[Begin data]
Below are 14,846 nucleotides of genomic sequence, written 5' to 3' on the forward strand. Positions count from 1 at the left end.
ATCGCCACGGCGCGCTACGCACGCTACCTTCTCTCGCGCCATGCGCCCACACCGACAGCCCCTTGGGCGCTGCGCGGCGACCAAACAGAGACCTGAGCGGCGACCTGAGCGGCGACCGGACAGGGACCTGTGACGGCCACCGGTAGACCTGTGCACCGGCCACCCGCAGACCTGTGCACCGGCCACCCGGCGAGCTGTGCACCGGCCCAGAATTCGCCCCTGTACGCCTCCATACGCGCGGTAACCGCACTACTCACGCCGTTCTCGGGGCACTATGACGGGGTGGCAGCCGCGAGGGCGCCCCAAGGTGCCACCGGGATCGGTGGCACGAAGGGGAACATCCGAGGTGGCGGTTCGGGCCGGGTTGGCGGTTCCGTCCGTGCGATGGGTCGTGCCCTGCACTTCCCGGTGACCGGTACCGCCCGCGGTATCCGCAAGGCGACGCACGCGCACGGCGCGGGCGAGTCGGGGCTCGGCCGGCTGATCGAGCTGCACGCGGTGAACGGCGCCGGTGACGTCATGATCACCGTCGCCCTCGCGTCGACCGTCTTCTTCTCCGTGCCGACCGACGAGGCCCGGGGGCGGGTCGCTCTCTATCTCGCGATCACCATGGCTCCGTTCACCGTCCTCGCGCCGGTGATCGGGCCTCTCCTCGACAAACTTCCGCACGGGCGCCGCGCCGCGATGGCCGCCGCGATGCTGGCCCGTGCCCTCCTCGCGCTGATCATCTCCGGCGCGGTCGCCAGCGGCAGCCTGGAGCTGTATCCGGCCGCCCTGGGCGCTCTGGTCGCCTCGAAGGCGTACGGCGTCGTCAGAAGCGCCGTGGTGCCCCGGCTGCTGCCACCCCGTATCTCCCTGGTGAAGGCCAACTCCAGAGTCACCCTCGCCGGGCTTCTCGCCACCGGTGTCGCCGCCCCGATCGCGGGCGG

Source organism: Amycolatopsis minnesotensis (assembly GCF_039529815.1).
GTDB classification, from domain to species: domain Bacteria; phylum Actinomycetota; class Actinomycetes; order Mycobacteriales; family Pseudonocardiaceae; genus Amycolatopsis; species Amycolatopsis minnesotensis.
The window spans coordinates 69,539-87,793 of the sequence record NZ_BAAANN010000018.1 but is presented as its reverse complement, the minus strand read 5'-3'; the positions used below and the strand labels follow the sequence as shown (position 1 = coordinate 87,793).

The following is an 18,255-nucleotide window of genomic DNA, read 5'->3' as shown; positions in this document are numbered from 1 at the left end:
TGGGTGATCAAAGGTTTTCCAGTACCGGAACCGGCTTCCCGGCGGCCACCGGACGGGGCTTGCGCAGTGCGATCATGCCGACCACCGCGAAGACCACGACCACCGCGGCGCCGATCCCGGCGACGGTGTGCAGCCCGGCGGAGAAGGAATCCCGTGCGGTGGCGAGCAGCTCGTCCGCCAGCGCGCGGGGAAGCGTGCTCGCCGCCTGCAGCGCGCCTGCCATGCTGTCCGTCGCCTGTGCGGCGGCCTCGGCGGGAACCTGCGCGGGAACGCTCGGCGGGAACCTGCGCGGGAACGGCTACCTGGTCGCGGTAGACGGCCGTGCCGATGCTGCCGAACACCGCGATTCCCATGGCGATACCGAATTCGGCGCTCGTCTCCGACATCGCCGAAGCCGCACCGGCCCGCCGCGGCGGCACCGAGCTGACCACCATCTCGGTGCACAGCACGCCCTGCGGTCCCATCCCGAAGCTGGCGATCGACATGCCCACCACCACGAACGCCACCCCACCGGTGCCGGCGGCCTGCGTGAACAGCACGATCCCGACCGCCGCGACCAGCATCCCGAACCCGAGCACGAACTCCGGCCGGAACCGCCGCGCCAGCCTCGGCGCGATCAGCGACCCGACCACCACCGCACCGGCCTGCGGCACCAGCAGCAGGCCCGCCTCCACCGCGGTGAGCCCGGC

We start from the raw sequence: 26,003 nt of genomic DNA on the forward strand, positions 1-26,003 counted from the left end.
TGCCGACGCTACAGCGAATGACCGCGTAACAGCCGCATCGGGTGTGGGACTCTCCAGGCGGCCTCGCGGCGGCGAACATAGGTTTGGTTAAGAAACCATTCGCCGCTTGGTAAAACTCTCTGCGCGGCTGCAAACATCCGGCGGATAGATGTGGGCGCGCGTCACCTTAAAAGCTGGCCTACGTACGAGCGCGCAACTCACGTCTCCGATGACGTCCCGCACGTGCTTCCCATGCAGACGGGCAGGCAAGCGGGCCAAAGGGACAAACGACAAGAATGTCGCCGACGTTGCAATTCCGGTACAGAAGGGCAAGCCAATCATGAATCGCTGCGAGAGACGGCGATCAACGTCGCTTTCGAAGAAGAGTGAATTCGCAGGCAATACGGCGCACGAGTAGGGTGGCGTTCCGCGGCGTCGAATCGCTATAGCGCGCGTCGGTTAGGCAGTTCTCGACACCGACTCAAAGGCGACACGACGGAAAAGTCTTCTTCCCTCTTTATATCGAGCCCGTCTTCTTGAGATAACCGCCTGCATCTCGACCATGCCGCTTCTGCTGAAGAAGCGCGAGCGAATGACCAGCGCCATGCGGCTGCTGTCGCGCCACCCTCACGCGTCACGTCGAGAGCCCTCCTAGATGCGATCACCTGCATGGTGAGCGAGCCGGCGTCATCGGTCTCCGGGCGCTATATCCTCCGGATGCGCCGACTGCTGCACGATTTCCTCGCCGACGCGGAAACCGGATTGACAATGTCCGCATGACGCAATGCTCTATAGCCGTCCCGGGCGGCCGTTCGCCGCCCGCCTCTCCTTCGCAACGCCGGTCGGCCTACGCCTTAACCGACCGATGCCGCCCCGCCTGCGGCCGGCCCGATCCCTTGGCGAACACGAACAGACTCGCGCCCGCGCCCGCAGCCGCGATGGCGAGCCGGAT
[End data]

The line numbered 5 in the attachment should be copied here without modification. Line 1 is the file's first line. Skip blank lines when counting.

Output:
The window spans coordinates 69,539-87,793 of the sequence record NZ_BAAANN010000018.1 but is presented as its reverse complement, the minus strand read 5'-3'; the positions used below and the strand labels follow the sequence as shown (position 1 = coordinate 87,793).